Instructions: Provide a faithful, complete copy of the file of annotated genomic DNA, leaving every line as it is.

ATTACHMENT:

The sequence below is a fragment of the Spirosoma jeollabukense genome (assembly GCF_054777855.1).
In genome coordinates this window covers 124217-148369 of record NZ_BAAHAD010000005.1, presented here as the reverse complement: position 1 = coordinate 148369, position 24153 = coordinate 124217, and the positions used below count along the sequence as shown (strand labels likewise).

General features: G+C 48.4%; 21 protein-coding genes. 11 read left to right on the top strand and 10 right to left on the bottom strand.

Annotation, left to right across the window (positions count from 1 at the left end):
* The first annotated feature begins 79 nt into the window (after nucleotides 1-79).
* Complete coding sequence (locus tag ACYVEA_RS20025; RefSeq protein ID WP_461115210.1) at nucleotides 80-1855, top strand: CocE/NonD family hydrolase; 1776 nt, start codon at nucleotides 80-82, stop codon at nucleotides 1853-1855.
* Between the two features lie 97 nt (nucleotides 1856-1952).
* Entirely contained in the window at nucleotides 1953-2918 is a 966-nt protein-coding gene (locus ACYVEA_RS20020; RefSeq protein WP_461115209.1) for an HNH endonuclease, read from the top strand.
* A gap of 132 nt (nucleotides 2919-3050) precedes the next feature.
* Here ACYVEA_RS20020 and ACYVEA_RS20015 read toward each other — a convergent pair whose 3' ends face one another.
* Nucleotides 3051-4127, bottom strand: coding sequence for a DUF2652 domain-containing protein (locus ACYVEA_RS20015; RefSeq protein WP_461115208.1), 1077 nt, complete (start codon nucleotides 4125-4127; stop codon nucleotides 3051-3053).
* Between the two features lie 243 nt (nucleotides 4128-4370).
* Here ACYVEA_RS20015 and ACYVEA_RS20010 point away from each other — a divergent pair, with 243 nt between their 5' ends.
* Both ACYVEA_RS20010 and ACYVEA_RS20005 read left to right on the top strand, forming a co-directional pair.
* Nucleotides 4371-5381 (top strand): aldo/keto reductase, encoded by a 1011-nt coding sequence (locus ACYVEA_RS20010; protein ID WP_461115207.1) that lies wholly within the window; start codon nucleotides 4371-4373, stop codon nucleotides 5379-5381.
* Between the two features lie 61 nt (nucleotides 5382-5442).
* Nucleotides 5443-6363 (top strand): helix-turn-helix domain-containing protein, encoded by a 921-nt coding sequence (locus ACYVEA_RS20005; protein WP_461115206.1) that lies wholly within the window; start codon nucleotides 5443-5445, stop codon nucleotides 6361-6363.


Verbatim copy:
The sequence below is a fragment of the Spirosoma jeollabukense genome (assembly GCF_054777855.1).
In genome coordinates this window covers 124217-148369 of record NZ_BAAHAD010000005.1, presented here as the reverse complement: position 1 = coordinate 148369, position 24153 = coordinate 124217, and the positions used below count along the sequence as shown (strand labels likewise).

General features: G+C 48.4%; 21 protein-coding genes. 11 read left to right on the top strand and 10 right to left on the bottom strand.

Annotation, left to right across the window (positions count from 1 at the left end):
* The first annotated feature begins 79 nt into the window (after nucleotides 1-79).
* Complete coding sequence (locus tag ACYVEA_RS20025; RefSeq protein ID WP_461115210.1) at nucleotides 80-1855, top strand: CocE/NonD family hydrolase; 1776 nt, start codon at nucleotides 80-82, stop codon at nucleotides 1853-1855.
* Between the two features lie 97 nt (nucleotides 1856-1952).
* Entirely contained in the window at nucleotides 1953-2918 is a 966-nt protein-coding gene (locus ACYVEA_RS20020; RefSeq protein WP_461115209.1) for an HNH endonuclease, read from the top strand.
* A gap of 132 nt (nucleotides 2919-3050) precedes the next feature.
* Here ACYVEA_RS20020 and ACYVEA_RS20015 read toward each other — a convergent pair whose 3' ends face one another.
* Nucleotides 3051-4127, bottom strand: coding sequence for a DUF2652 domain-containing protein (locus ACYVEA_RS20015; RefSeq protein WP_461115208.1), 1077 nt, complete (start codon nucleotides 4125-4127; stop codon nucleotides 3051-3053).
* Between the two features lie 243 nt (nucleotides 4128-4370).
* Here ACYVEA_RS20015 and ACYVEA_RS20010 point away from each other — a divergent pair, with 243 nt between their 5' ends.
* Both ACYVEA_RS20010 and ACYVEA_RS20005 read left to right on the top strand, forming a co-directional pair.
* Nucleotides 4371-5381 (top strand): aldo/keto reductase, encoded by a 1011-nt coding sequence (locus ACYVEA_RS20010; protein ID WP_461115207.1) that lies wholly within the window; start codon nucleotides 4371-4373, stop codon nucleotides 5379-5381.
* Between the two features lie 61 nt (nucleotides 5382-5442).
* Nucleotides 5443-6363 (top strand): helix-turn-helix domain-containing protein, encoded by a 921-nt coding sequence (locus ACYVEA_RS20005; protein WP_461115206.1) that lies wholly within the window; start codon nucleotides 5443-5445, stop codon nucleotides 6361-6363.